(Clearwisdom.net) According to a report from Apple Daily on December 5, 2002, Hong Kong SAR government officials insist that Article 23 of the "Basic Law" completely coincides with the "Johannesburg Principles" on national security, freedom of expression and access to information. However, Ms. D'Souza, the Executive Director of the law consultant group in charge of creating these principles personally came to Hong Kong yesterday to expose the Hong Kong government's deceptions. Ms. D'Souza pointed out that Article 23 violates the "Johannesburg Principles." She further warned the Hong Kong people not to believe that the law would only be saved for future possible use, as according to historical experience, these laws will be used someday!

Words in the photo: "Hong Kong journalist association"

Ms. D'Souza stated that even if Article 23 were only being passed for future possible use, it would immediately create a "threatening" effect, while the legislation itself would only indicate the beginning of an even larger problem.

Sixty percent of the people are not satisfied with the government officials' tactics

A public opinion investigative department at Lingnan University successfully interviewed 528 citizens. Sixty percent of those interviewed were not content with the tactics that the Hong Kong government officials have used to promote Article 23. Forty percent believed that Hong Kong citizen's current lifestyles will be changed if the legislation is enacted. Fifty percent claimed that it would undermine their confidence in the "one country, two systems" policy. Fifty seven percent of the people thought that now is not a good time to enact the legislation, while fifty one percent directly pointed out that the legislation is not necessary, because it will "affect citizen's freedom and rights" as well as "their satisfactory current situation."

The New Journalist, a publication started 32 years ago for training journalism students at Jinhui University also raised concerns over Article 23. An editorial in a recent edition asked: If a newspaper were to condemn the SAR Chief Executive Tung Chee-Hwa's mistakes, and some people then did things that endangered state security or caused violent rebellion, would this newspaper still be able to get away from the charge of Article 23? "We cannot help but worry that freedom of speech will be undermined."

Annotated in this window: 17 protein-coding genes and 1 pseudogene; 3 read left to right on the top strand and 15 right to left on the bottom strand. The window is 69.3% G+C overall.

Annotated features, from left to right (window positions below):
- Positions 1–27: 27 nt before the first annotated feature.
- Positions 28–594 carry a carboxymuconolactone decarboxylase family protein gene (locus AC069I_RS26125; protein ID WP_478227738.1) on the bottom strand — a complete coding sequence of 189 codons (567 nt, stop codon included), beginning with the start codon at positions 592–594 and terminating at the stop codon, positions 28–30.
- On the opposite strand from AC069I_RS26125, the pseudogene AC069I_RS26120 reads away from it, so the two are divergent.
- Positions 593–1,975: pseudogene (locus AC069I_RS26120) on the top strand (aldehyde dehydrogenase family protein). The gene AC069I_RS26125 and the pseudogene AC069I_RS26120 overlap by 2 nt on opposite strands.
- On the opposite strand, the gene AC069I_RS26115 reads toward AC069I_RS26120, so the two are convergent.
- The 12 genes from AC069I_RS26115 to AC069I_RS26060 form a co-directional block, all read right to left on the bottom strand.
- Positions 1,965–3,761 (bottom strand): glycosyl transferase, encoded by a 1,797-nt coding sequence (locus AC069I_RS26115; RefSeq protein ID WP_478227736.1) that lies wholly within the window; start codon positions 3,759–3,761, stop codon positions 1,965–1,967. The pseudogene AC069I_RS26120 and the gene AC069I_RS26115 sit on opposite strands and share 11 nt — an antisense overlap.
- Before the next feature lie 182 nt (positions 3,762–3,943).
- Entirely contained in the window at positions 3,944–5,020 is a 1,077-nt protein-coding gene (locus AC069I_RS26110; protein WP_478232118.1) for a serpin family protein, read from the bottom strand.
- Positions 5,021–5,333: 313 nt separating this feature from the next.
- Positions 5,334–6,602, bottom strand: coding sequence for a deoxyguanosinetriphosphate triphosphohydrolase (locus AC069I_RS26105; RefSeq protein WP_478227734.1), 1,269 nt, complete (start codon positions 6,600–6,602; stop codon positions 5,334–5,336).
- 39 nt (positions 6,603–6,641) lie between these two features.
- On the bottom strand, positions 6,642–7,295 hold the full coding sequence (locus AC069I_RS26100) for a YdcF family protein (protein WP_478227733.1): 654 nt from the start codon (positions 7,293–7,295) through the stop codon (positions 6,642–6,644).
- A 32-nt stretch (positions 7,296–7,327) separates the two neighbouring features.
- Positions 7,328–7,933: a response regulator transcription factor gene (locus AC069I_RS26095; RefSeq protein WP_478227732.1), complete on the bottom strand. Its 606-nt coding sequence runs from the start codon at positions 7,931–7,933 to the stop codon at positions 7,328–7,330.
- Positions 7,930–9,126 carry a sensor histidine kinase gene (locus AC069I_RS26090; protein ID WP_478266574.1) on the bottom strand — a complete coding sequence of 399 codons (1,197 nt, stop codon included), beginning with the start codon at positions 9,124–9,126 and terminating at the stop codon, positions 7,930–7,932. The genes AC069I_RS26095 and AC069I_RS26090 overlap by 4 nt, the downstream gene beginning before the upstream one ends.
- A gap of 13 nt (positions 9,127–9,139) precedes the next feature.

Definition of "instigating publications" is vague

The editorial pointed out that the articles in the consultation are fairly vague, and the definition of "instigating publications" especially worries people. "We should have the freedom to express our opinions, including some topics sensitive to the central government and the Hong Kong government."

As for the way that Security Secretary Regina Ip has forcefully promoted Article 23, the editorial also questioned her multiple assurances. "Even though she continuously emphasized that a crime is considered only when the report or opinion is able to instigate others to use force to commit crimes, Ms. Ip is not the only person who determines whether it is a crime. ... We have no way to evaluate how 'others' will react after they read the reports."

The "Johannesburg Principles" were drafted in 1995 by a group of experts in international law, national security and human rights. The Principles are based on international and regional law and standards relating to the protection of human rights. They mostly deal with how to protect individual freedom and the freedoms of expression and information exchange under the precondition of protecting state security. Security Secretary Regina Ip has expressed many times that the proposed legislation of Article 23 tallies with the standards set by the "Johannesburg Principles," but she declined to entirely introduce those Principles. Ms. D'Souza, one of the creators of the Principles, was invited by the Hong Kong Journalist Association to come to Hong Kong to attend events related Article 23. She resolutely stated that the Hong Kong SAR government's attitude towards the Principles is incorrect: "You (SAR government) cannot apply the "Johannesburg Principles" with high selectivity."

Citizens will unknowingly violate the law

Ms. D'Souza said that after she read the consultation document, she found that it severely violated the standard of the "Johannesburg Principles." Furthermore, it violated a number of international standards of protecting human rights and the freedom of expression in the present world. She said, "Article 23 undoubtedly jeopardizes individual freedom, and the freedoms of speech and information exchange." For instance, the definition of "hidden treason" could make citizens unknowingly commit crimes for no reason. Ms. D'Souza did not understand why the SAR government would select this period of time to create this legislation, but even if the legislation is indeed to be enacted, a white-page draft consultation document should be issued and the proposal should be extensively modified according to the "Johannesburg Principles."

Apple Daily is a prominent Hong Kong-based Chinese-language newspaper.